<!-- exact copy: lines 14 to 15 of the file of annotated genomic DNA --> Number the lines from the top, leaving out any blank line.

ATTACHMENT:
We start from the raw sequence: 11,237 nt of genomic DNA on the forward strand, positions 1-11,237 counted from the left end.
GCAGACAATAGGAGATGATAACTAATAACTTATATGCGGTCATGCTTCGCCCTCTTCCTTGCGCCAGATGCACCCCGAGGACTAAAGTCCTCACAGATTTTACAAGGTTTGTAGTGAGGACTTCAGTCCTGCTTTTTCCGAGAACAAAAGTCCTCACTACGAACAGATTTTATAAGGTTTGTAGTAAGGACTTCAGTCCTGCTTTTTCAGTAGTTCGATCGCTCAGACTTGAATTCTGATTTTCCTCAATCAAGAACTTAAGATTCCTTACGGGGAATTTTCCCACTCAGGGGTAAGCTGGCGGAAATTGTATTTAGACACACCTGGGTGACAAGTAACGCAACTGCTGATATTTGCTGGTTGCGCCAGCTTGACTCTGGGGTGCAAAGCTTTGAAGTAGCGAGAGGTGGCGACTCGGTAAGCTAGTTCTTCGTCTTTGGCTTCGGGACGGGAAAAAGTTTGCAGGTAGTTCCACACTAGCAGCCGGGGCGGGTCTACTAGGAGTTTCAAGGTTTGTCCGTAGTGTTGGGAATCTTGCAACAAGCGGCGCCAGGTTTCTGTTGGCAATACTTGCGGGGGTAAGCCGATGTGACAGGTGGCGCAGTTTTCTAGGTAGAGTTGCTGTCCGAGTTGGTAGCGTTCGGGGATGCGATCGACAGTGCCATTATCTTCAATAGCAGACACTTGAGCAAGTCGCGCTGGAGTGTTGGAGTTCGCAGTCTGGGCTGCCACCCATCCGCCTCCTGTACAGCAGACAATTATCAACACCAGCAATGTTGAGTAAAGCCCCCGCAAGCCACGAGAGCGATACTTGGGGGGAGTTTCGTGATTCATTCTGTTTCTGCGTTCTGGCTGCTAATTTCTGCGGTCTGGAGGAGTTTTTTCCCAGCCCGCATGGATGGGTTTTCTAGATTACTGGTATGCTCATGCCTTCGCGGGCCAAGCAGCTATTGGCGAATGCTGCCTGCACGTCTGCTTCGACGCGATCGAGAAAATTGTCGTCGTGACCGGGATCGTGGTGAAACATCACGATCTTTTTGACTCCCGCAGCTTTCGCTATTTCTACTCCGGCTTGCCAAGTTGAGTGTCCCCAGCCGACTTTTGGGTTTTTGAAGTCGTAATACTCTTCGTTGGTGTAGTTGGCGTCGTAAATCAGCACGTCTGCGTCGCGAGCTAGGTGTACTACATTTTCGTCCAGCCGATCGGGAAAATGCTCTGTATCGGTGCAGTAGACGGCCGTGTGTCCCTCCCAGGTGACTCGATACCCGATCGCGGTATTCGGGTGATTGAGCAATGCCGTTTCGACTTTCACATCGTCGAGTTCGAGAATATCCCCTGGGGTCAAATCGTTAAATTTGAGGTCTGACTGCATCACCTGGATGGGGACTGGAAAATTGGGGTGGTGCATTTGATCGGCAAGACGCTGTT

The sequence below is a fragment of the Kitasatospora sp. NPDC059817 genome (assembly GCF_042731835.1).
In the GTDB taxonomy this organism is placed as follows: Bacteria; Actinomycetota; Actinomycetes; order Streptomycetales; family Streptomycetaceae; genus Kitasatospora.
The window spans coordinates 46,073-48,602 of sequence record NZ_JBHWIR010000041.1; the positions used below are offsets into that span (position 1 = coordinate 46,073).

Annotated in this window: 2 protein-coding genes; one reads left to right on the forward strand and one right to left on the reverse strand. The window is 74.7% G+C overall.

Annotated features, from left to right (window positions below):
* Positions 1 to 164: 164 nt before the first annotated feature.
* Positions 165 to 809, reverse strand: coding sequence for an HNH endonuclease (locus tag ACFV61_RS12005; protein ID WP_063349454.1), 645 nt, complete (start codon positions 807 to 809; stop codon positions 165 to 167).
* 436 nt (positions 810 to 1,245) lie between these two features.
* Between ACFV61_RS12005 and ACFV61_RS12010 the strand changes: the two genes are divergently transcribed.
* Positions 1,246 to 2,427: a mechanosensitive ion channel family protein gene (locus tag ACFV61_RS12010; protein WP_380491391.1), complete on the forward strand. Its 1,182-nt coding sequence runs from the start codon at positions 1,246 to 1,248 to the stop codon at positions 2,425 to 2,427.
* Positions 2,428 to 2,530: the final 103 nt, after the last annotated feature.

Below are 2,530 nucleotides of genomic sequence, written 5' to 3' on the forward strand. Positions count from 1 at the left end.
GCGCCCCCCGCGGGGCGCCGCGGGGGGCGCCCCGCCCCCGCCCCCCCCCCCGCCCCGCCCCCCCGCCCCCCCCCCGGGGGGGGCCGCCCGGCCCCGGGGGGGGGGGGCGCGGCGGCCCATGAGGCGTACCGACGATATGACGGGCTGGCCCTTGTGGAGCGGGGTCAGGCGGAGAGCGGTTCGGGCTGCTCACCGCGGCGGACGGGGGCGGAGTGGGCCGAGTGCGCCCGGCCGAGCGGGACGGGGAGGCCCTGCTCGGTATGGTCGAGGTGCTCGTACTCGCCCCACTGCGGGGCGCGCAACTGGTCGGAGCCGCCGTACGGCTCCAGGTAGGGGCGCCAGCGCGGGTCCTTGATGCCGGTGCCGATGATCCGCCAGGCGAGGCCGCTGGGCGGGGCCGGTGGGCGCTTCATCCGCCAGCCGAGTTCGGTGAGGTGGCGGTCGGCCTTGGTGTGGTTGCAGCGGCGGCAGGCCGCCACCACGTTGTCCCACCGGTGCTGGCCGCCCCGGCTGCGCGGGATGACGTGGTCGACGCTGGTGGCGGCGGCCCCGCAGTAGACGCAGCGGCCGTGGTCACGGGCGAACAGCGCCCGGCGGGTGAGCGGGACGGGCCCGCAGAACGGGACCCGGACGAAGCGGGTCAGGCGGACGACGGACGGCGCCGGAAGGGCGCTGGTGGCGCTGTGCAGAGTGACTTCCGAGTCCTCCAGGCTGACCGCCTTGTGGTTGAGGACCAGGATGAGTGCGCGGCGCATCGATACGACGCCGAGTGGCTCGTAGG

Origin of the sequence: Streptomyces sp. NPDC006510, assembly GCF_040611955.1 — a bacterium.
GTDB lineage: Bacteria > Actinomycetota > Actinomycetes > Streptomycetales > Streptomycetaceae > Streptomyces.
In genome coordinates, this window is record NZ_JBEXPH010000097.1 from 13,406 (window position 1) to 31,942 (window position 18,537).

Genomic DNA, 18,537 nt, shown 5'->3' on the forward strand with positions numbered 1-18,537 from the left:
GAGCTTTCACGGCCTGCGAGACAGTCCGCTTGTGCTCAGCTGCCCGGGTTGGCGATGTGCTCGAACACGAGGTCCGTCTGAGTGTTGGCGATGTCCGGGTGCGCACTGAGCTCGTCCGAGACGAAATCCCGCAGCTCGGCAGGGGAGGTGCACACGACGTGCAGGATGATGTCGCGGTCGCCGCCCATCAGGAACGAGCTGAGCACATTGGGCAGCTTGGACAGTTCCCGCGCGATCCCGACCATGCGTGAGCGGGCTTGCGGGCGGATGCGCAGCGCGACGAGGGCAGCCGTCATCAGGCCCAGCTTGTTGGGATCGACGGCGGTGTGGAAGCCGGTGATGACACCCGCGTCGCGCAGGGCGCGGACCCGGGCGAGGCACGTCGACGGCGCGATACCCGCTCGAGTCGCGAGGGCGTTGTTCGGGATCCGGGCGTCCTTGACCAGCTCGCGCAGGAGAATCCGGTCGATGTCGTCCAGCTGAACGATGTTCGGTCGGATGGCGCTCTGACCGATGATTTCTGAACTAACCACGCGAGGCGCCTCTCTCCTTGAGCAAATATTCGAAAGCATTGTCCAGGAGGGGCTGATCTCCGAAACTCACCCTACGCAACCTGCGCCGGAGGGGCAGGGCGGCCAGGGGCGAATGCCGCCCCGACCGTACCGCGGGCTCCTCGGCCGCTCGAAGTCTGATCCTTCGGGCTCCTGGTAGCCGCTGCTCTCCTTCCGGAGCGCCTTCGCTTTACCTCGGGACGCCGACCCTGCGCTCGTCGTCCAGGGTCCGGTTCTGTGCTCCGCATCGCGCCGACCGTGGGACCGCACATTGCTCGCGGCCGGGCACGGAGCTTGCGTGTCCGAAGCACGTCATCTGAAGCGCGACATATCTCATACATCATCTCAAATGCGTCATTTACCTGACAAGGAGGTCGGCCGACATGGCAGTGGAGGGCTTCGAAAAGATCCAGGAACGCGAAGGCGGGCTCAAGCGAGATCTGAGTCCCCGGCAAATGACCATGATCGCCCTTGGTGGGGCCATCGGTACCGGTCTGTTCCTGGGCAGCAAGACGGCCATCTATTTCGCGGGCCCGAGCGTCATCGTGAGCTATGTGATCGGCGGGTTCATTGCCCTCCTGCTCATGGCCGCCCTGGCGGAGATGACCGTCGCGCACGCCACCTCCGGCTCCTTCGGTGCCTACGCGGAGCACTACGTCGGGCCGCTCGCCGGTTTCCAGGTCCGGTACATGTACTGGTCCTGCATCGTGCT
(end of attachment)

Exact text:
Below are 2,530 nucleotides of genomic sequence, written 5' to 3' on the forward strand. Positions count from 1 at the left end.
GCGCCCCCCGCGGGGCGCCGCGGGGGGCGCCCCGCCCCCGCCCCCCCCCCCGCCCCGCCCCCCCGCCCCCCCCCCGGGGGGGGCCGCCCGGCCCCGGGGGGGGGGGGCGCGGCGGCCCATGAGGCGTACCGACGATATGACGGGCTGGCCCTTGTGGAGCGGGGTCAGGCGGAGAGCGGTTCGGGCTGCTCACCGCGGCGGACGGGGGCGGAGTGGGCCGAGTGCGCCCGGCCGAGCGGGACGGGGAGGCCCTGCTCGGTATGGTCGAGGTGCTCGTACTCGCCCCACTGCGGGGCGCGCAACTGGTCGGAGCCGCCGTACGGCTCCAGGTAGGGGCGCCAGCGCGGGTCCTTGATGCCGGTGCCGATGATCCGCCAGGCGAGGCCGCTGGGCGGGGCCGGTGGGCGCTTCATCCGCCAGCCGAGTTCGGTGAGGTGGCGGTCGGCCTTGGTGTGGTTGCAGCGGCGGCAGGCCGCCACCACGTTGTCCCACCGGTGCTGGCCGCCCCGGCTGCGCGGGATGACGTGGTCGACGCTGGTGGCGGCGGCCCCGCAGTAGACGCAGCGGCCGTGGTCACGGGCGAACAGCGCCCGGCGGGTGAGCGGGACGGGCCCGCAGAACGGGACCCGGACGAAGCGGGTCAGGCGGACGACGGACGGCGCCGGAAGGGCGCTGGTGGCGCTGTGCAGAGTGACTTCCGAGTCCTCCAGGCTGACCGCCTTGTGGTTGAGGACCAGGATGAGTGCGCGGCGCATCGATACGACGCCGAGTGGCTCGTAGG